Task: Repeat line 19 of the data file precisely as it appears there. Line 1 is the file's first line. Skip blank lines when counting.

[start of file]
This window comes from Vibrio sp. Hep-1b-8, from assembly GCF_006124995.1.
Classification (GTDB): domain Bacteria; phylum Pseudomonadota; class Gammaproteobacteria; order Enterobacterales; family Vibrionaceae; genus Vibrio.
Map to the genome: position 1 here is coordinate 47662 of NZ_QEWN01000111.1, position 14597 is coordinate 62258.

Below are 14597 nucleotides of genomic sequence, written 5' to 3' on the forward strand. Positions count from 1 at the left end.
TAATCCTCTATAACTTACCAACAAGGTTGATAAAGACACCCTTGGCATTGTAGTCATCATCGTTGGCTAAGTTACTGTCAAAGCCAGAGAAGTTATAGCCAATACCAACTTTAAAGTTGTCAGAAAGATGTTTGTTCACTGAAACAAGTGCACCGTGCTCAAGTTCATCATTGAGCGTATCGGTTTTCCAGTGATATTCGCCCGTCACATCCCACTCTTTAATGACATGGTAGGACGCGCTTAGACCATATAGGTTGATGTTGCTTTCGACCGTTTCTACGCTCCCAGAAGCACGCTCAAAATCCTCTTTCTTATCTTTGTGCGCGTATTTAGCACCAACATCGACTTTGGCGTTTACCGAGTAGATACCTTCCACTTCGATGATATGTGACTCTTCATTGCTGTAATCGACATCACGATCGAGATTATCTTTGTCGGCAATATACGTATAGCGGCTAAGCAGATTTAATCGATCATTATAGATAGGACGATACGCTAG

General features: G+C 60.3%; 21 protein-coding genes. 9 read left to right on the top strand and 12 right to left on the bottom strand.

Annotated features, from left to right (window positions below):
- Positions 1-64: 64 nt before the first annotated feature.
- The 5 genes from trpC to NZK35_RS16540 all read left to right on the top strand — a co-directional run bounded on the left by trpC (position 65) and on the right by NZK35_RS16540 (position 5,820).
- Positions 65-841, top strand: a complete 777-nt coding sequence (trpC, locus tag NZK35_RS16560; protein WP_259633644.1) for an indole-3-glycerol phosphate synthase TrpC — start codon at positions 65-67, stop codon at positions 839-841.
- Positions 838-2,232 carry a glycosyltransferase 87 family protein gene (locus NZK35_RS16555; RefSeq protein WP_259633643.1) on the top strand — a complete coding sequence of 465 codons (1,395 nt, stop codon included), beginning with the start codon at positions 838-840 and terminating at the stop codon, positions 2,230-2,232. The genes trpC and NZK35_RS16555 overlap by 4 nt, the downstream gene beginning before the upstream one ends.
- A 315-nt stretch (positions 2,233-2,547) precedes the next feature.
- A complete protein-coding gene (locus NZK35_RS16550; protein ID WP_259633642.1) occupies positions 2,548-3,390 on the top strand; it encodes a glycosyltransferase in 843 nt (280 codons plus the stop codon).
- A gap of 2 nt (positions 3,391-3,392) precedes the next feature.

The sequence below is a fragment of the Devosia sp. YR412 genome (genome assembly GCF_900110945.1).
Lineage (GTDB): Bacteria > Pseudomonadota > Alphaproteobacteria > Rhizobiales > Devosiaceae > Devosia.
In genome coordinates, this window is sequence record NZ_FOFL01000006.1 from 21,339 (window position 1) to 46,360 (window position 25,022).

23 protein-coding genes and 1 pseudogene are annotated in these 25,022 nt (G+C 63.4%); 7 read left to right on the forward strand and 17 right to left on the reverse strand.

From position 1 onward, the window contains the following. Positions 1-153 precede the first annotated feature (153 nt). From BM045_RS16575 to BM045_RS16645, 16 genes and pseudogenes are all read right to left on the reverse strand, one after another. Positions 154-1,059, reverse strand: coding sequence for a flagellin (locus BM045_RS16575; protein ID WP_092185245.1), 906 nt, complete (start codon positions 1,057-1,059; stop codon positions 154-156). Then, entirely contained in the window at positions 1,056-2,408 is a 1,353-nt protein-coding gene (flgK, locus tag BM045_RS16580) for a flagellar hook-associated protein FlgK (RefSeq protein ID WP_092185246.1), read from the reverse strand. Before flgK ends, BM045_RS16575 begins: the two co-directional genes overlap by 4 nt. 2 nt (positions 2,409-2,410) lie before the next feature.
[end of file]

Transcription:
From position 1 onward, the window contains the following. Positions 1-153 precede the first annotated feature (153 nt). From BM045_RS16575 to BM045_RS16645, 16 genes and pseudogenes are all read right to left on the reverse strand, one after another. Positions 154-1,059, reverse strand: coding sequence for a flagellin (locus BM045_RS16575; protein ID WP_092185245.1), 906 nt, complete (start codon positions 1,057-1,059; stop codon positions 154-156). Then, entirely contained in the window at positions 1,056-2,408 is a 1,353-nt protein-coding gene (flgK, locus tag BM045_RS16580) for a flagellar hook-associated protein FlgK (RefSeq protein ID WP_092185246.1), read from the reverse strand. Before flgK ends, BM045_RS16575 begins: the two co-directional genes overlap by 4 nt. 2 nt (positions 2,409-2,410) lie before the next feature.